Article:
China After Canadian Chopper Flies Over South China Sea
Canada's actions violated China's domestic and international laws, it said (Representational)
China on Saturday accused Canada of conducting a "malicious and provocative" air patrol over the disputed South China Sea, after Ottawa rebuked Beijing for what it described as a second risky midair intercept in two weeks.
Canada's Defence Minister Bill Blair said Friday that a Chinese fighter jet twice flew close to a Canadian Cyclone helicopter over the Paracel Islands on October 29, firing flares "directly in front" of the craft on the second flyby.
The jet's actions "were deemed to be significantly unsafe", Blair said of the incident, which followed a similar near-miss over another disputed waterway near China in mid-October.
Beijing hit back at Blair's claims on Saturday, with a defence ministry spokesperson saying the Canadian helicopter conducted "a malicious and provocative act with ulterior motives".
"Recently, ship-borne helicopters on Canada's HMCS Ottawa made two sorties towards the airspace around China's Xisha Islands, with unknown intentions," Zhang Xiaogang said in an online statement, using the Chinese name for the Paracels.
"China's People's Liberation Army organised naval and air forces to identify and verify (the craft) in accordance with the law, and issued multiple warnings," Zhang said.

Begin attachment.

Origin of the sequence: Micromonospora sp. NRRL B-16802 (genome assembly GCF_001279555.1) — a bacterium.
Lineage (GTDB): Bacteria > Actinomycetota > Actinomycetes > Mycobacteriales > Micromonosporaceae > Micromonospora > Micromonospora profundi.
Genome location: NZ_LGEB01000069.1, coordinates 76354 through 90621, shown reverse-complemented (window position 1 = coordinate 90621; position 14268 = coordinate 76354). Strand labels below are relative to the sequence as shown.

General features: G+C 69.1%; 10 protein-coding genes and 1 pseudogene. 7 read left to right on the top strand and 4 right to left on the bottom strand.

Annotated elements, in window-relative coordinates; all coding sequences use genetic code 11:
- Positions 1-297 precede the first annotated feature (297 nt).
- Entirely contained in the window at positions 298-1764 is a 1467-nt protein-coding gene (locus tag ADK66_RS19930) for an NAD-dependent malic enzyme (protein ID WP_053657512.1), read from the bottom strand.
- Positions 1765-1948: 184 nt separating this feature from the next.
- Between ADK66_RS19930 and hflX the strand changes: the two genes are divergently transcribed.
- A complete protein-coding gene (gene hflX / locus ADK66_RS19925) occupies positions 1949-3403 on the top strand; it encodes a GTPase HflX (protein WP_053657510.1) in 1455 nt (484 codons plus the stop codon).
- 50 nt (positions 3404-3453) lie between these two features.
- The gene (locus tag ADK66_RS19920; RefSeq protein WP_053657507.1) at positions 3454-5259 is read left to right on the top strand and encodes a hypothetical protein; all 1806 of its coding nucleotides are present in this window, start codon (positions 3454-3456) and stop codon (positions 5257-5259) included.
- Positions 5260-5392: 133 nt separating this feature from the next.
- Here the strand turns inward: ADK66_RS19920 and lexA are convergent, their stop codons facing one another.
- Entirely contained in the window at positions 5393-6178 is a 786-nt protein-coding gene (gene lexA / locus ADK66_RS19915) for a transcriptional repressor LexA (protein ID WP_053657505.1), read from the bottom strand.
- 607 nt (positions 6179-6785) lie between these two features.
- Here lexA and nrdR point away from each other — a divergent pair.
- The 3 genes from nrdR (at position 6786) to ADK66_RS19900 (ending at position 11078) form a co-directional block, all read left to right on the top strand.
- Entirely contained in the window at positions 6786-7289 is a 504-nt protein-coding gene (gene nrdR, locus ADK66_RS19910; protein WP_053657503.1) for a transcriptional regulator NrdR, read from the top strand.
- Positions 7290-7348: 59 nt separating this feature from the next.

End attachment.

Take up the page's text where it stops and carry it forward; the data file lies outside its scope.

"However, the Canadian helicopter not only refused to respond, but also took provocative actions such as flying at ultra-low altitudes," he added.
"Afterwards, (Canada) wantonly hyped the event and made accusations and smears against China in the media," Zhang claimed.
"Canada's actions violated China's domestic laws and international law, endangered China's sovereignty and security," he said.
We urge the Canadian side... to strictly curb the actions of frontline sea and air forces to prevent accidents at sea and in the air.
The HMCS Ottawa was transiting the South China Sea as part of attempts by the United States and its allies to cement its status as an international waterway.
China claims almost the entire South China Sea -- through which trillions of dollars in trade passes annually -- and has ignored an international court ruling that its assertion has no legal basis.
Beijing has deployed hundreds of vessels and aircraft in the area, some of which have clashed with Philippine and Vietnamese ships.
In mid-October, Chinese fighter jets also buzzed a Canadian Aurora maritime patrol aircraft helping to enforce UN Security Council sanctions against North Korea in response to its nuclear weapons tests and ballistic missile launches.
Blair had called the latter actions by the Chinese air force -- coming withing five metres (15 feet) of the Canadian plane -- "dangerous and reckless".
Beijing hit back, accusing the Aurora plane of having "illegally intruded into the airspace" of Chiwei island, which lies in the Japan-administered Senkaku Islands, claimed by China.
(Except for the headline, this story has not been edited by NDTV staff and is published from a syndicated feed.)